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Big investors, unfazed by techs' roller coaster, buy 'FANG' stocks

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06/13/2017 | 10:56pm CET
FILE PHOTO: The Apple logo is seen on a computer screen in an illustration photo taken in Bordeaux, France

Large investors, whose high exposure to large-cap technology stocks boosted their returns during the first quarter of the year, are doubling down on their investments even as stocks like Apple Inc (>> Apple) and Facebook Inc (>> Facebook) stumble.

Large investors, whose high exposure to large-cap technology stocks boosted their returns during the first quarter of the year, are doubling down on their investments even as stocks like Apple Inc (>> Apple) and Facebook Inc (>> Facebook) stumble.

Fund managers such as T Rowe Price and Federated Investors, who were already overweight the sector, said they were buying beaten-down so-called 'FANG' stocks – Facebook, Amazon.com Inc (>> Amazon.com), Netflix Inc (>> Netflix) and Google-parent Alphabet Inc (>> Alphabet) - during a two-day selloff that marked the largest tech sector decline in nearly a year.

Google, Apple and other large tech stocks rose modestly in morning trading Tuesday.

Jeff Rottinghaus, portfolio manager of the T Rowe Price Large-Cap Core Equity fund <PAULX.O>, said he has been adding money to existing tech holdings such as Facebook and Amazon because they are positioned to continue to grow over the next few years regardless of the direction of the overall economy.

With other secular growth stories hard to find, "It's getting to the point where you have to say, 'What else do you want me to own?'" he said, adding that these companies continue to be up significantly year-to-date despite recent declines.

Analysts expect the S&P 500 technology index <.SPLRCT> to grow its earnings by 12.4 percent this year, better than the S&P 500's 11.6-percent expected growth, according to Thomson Reuters I/B/E/S.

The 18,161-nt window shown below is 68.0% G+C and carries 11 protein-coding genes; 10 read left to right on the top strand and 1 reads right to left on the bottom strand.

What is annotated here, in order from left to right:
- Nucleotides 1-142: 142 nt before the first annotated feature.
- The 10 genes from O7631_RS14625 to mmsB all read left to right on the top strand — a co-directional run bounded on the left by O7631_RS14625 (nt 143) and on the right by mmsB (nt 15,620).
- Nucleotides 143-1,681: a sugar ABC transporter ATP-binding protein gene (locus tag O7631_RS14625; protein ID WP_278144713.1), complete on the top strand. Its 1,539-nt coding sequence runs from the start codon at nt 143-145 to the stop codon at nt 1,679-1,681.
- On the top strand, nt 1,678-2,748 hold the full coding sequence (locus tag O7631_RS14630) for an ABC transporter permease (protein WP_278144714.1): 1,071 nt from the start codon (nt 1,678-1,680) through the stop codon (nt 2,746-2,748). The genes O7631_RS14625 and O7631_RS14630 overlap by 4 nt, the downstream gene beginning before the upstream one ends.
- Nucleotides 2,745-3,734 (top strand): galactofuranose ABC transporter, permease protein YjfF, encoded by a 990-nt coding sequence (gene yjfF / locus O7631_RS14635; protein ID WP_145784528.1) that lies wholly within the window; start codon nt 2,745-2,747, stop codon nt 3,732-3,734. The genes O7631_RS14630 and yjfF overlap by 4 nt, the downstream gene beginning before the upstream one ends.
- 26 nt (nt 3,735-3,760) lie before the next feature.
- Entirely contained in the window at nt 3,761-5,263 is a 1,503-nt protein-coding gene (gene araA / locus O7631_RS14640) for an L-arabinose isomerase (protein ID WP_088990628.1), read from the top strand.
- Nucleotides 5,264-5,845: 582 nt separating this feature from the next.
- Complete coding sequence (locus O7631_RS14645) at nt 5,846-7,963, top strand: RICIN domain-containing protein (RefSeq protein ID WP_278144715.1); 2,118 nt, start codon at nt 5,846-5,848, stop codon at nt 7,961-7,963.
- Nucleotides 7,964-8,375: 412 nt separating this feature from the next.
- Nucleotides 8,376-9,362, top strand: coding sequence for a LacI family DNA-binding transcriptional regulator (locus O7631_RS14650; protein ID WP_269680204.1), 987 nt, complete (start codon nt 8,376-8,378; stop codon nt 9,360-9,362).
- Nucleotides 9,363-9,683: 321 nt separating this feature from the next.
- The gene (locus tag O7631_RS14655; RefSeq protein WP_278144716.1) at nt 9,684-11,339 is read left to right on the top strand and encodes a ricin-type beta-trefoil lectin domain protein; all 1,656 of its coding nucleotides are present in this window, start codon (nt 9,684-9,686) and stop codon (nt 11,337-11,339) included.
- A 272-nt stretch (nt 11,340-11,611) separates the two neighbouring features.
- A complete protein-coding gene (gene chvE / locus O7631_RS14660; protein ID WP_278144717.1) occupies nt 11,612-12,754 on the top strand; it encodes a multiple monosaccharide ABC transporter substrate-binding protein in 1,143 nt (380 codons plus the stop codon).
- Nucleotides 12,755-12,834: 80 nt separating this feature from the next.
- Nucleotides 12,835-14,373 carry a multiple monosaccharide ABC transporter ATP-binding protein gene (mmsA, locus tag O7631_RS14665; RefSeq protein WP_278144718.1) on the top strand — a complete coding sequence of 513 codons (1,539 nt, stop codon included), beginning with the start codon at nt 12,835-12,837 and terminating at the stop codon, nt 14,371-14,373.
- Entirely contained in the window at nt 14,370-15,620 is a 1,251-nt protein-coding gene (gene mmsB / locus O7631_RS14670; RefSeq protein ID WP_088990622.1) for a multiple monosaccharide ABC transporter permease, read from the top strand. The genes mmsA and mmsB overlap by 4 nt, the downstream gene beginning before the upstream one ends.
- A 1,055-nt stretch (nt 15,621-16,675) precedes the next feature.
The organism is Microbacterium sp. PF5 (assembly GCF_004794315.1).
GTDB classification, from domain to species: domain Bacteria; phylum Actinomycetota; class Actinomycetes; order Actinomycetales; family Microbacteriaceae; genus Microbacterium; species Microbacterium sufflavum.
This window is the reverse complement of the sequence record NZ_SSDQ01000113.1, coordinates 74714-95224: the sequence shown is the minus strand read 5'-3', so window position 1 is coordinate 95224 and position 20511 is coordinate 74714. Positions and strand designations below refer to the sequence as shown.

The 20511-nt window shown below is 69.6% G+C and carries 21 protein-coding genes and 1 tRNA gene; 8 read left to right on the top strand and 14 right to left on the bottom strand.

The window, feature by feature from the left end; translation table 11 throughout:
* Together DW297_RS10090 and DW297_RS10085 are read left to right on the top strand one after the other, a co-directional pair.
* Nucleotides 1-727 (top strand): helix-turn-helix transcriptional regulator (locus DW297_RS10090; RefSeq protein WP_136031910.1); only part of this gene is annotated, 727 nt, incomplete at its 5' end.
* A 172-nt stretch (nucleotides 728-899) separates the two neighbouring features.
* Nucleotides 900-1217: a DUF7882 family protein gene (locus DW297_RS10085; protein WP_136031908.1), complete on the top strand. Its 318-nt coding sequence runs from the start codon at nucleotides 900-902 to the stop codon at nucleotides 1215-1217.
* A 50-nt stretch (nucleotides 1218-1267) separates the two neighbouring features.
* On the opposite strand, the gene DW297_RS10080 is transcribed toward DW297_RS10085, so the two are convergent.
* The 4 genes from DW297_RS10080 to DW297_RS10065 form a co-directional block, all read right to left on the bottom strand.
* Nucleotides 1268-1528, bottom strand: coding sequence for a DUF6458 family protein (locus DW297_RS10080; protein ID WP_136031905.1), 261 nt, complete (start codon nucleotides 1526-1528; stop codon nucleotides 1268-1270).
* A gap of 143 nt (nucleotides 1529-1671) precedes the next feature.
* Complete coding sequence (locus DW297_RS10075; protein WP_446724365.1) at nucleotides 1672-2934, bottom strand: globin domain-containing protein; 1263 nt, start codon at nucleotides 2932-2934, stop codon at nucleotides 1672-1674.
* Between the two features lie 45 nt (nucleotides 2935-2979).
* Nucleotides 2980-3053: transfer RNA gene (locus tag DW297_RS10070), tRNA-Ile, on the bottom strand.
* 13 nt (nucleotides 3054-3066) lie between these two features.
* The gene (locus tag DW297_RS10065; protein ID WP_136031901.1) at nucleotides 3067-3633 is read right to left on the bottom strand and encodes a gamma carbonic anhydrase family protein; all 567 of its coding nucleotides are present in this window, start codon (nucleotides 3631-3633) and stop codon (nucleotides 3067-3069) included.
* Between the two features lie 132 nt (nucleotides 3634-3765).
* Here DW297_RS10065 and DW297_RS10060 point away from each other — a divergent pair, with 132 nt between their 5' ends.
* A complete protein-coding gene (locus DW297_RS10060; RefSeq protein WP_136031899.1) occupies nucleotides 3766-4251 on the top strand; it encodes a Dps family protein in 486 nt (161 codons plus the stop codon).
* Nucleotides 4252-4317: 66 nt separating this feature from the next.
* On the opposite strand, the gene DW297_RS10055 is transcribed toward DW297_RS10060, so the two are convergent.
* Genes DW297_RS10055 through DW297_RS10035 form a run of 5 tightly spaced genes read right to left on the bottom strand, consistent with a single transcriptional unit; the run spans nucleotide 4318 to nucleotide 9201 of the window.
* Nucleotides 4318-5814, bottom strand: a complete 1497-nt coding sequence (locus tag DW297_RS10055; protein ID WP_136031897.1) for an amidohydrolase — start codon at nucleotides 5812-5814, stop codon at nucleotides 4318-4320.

About 40 percent of the stocks in the S&P 500 information technology index rose on Monday, including Qualcomm Inc (>> Qualcomm) and International Business Machines Corp (>> International Business Machines Corporation), which have lagged in 2017.

"This tech selloff is a great buying opportunity," said Navellier & Associates Chairman Louis Navellier, who bought shares of Micron Technology Inc (>> Micron Technology), Applied Materials Inc (>> Applied Materials), Arista Networks Inc (>> Arista Networks Inc) and STMicroelectronics NV (>> STMicroelectronics).

In the 8-year-old bull market, investors have consistently been 'buying the dips,' taking advantage of brief pullbacks in prices, so large-cap stocks have not seen a 10-percent correction in well over a year. Although stocks are expensive by historical measures, bullish investors say they are justified by growth in earnings and the U.S. economy, while historically low bond yields are also making stocks more appealing.


The stumble in tech comes a time when both mutual funds and hedge funds have taken outsized bets on the sector, helping push Facebook, Amazon, Apple and Microsoft to add a total $600 billion in market cap year-to-date. Tech stocks in the S&P 500 rallied 21 percent for the year through June 2nd, with the largest companies accounting for 46 percent of the S&P 500's 9-percent gain, according to Goldman Sachs.

That rally sent some tech-heavy tech funds soaring.

In May, Light Street Capital Management's $1.2-billion Halogen fund was up 11 percent and is up 42.6 percent this year through the end of May. The head of the fund, Glen Kacher, started his career at Tiger Management, Julian Robertson's famous fund.

Yet concerns that fund managers had piled into the same stocks and stretched their valuations helped prompt a selloff that began Friday and continued through Monday, sapping 5 percent or more from companies such as Apple.

Momentum-based technology stocks have "built a valuation air pocket underneath [them] creating cause for pause," Goldman Sachs wrote in a note Friday.

Steve Chiavarone, a portfolio manager at Federated Investors in New York, said he saw the tech selloff as a sign that investors were feeling more confident that the Trump administration could pass infrastructure or tax legislation later this year.

Last week's testimony by former FBI chief James Comey did not contain the sort of bombshell that investors had feared, Chiavarone said, prompting fund managers to rotate out of tech into sectors that have lagged.

"It allowed folks to believe once again that Congress isn't going to be bogged down in a massive impeachment effort and could get some policy work done," he said, which would benefit energy and financial stocks that initially rallied following Trump's unexpected victory but lost their gains following Inauguration Day.

(Additional reporting by Noel Randewich and Trevor Hunnicutt; Editing by Jennifer Ablan, Megan Davies and Nick Zieminski)

By David Randall

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